Viral marketing is a marketing exercise

Originally posted over at

We love sharing funny, moving and clever videos around the office at Melbourne. Recent ones that have done the rounds include a 999 call by a women reporting the theft of a snowman and the Cassette Boy remix of Dragons Den (possibly NSFW).

But my favourite one is an old classic from the early days of YouTube.

What makes all these videos shareable? Why do I forward them round to my colleagues over email, Twitter or instant messaging?

As Geth from Young said at last night’s Feed, the key to a making someone share a good piece of content is for it to elicit an emotional response. Whether it makes you laugh, cry or – in the case of the Picard video – simply feel bemused at the ultimate cultish geekyness, it has to do that to make someone even think about sharing it with their friends.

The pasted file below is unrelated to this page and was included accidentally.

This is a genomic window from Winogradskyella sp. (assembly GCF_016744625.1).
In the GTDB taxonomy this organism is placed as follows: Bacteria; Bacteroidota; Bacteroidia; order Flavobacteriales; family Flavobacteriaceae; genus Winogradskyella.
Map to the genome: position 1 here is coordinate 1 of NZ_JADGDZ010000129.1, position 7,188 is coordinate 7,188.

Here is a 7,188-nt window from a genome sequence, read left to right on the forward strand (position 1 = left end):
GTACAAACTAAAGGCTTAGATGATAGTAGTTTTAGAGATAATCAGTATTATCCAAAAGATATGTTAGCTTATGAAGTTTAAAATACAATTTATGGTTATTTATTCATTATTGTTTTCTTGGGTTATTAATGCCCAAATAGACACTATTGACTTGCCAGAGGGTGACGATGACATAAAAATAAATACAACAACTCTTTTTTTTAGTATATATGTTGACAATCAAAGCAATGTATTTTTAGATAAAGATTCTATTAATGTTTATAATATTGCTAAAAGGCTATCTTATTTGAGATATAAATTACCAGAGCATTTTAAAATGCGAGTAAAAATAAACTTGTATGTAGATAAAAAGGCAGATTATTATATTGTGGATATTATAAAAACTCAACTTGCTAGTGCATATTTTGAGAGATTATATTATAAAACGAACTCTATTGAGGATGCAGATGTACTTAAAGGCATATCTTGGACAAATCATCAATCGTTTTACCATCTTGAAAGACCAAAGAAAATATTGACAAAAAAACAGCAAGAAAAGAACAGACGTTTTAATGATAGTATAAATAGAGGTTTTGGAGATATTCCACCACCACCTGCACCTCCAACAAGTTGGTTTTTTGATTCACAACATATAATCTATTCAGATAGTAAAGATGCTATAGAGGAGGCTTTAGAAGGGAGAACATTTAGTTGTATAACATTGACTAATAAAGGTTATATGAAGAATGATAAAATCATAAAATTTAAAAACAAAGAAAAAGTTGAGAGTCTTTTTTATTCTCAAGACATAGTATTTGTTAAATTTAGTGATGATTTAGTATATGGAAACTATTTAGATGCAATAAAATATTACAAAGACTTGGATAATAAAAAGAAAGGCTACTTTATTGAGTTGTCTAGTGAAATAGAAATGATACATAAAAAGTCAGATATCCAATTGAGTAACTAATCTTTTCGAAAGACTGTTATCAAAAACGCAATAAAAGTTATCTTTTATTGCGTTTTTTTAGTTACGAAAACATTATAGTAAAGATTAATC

And that really is it. “Viral marketing” is not a panacea, nor is it something for which there’s a secret formula. In fact, I’d go as far as to say that they term “viral marketing” is an opportunistic branding of a natural phenomenon. Dan Carrol expands on this in his guest post for The Feed last week.

Content is key, always has been and always will. None of the videos I’ve linked above intrinsically sell a product – but they’re bloody funny. Anyone producing content that they want people to share is going to have to compete with these and more. Take a look at James Webb’s blog post (and inevitable associated infographic!) about the most watched and searched for terms on YouTube. With so much high-quality – and low-humour content – there’s no way that anyone can guarantee that something can “go viral”. However, latching onto the (trends of the day can definitely help users discover and subsequently share your content if it’s any good.

In short, the best way to harness the viral effect is to make something special that gets you thinking and make sure it gets found by users. Anyone that tries to sell you a “viral marketing campaign” is selling you snake oil.